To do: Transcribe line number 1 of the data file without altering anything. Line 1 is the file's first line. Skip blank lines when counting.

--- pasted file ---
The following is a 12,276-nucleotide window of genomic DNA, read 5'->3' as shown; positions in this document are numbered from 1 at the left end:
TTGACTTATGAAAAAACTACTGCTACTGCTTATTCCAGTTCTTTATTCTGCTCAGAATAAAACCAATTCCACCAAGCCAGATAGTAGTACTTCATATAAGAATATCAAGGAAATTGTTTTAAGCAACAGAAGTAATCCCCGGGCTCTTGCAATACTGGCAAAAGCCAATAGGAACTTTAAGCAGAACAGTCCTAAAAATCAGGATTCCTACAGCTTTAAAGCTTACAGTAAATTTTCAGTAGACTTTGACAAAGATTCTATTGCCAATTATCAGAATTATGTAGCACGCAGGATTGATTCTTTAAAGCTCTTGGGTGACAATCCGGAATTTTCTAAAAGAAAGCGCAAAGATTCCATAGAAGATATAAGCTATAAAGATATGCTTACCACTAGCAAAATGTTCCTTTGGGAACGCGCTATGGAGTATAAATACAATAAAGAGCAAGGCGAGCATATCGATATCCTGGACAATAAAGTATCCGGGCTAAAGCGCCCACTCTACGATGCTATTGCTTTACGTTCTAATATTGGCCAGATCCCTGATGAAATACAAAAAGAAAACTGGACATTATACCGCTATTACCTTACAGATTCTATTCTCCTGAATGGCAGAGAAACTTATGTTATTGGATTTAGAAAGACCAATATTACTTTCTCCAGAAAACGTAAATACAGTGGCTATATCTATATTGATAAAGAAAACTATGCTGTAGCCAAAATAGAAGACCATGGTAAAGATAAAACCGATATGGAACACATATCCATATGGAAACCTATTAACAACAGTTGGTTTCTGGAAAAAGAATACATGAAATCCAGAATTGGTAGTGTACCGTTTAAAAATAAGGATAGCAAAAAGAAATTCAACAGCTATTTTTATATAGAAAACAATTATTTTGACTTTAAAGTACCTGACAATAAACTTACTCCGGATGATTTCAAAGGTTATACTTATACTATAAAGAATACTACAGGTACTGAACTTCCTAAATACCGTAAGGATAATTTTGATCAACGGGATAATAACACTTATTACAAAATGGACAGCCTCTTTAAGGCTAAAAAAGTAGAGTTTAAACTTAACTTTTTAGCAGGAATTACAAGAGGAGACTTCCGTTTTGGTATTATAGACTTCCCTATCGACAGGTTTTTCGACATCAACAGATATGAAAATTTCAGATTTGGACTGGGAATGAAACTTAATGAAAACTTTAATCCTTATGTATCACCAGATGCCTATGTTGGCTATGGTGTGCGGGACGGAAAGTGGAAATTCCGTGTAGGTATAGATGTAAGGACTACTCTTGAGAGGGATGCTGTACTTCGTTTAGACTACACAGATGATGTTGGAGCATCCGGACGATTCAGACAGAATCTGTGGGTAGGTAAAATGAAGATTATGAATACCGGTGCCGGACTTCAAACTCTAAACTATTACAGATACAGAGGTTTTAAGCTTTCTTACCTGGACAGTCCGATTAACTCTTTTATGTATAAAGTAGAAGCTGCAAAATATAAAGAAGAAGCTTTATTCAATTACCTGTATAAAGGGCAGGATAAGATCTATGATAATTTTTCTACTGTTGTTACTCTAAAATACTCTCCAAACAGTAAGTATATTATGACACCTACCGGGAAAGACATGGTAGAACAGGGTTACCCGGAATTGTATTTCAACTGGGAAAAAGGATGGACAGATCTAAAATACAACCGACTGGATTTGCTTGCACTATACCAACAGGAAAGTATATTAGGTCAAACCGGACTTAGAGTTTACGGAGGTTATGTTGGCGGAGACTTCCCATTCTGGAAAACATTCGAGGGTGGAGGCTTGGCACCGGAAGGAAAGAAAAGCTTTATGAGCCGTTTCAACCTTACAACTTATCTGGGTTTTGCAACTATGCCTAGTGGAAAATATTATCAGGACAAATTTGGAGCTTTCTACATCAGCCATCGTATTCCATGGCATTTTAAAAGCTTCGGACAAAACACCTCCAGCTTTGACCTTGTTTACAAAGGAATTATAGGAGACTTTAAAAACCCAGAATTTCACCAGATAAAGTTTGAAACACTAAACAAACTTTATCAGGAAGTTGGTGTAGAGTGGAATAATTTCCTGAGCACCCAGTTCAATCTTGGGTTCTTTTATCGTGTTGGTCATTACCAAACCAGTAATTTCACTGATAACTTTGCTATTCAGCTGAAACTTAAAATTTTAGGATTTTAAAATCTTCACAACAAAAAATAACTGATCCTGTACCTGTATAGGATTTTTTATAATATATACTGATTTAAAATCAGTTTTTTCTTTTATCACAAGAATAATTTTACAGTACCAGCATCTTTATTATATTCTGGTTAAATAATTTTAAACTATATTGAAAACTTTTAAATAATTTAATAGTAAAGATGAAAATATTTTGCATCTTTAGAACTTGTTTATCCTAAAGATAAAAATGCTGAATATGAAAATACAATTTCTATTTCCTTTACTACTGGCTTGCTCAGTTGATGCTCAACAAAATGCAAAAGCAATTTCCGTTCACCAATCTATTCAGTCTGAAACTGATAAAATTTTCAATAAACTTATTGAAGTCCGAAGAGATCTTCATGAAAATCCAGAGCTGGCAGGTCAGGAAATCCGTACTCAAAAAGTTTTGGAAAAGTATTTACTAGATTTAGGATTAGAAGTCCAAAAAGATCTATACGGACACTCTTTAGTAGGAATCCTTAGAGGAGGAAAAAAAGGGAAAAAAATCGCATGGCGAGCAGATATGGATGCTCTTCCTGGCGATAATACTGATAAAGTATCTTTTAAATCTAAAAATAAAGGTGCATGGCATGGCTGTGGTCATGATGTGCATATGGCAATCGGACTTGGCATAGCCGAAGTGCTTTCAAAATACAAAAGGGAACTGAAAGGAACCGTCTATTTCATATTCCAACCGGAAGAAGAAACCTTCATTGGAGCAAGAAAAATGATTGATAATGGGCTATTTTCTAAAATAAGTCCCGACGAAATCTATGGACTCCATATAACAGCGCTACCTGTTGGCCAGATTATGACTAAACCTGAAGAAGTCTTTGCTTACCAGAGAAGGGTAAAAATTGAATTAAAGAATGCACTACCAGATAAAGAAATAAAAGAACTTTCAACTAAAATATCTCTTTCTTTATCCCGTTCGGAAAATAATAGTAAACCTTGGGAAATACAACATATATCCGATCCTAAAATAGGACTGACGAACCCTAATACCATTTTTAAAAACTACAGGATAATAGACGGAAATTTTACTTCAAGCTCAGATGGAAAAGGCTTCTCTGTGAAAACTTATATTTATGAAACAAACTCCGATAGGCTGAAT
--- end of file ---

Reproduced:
The following is a 12,276-nucleotide window of genomic DNA, read 5'->3' as shown; positions in this document are numbered from 1 at the left end: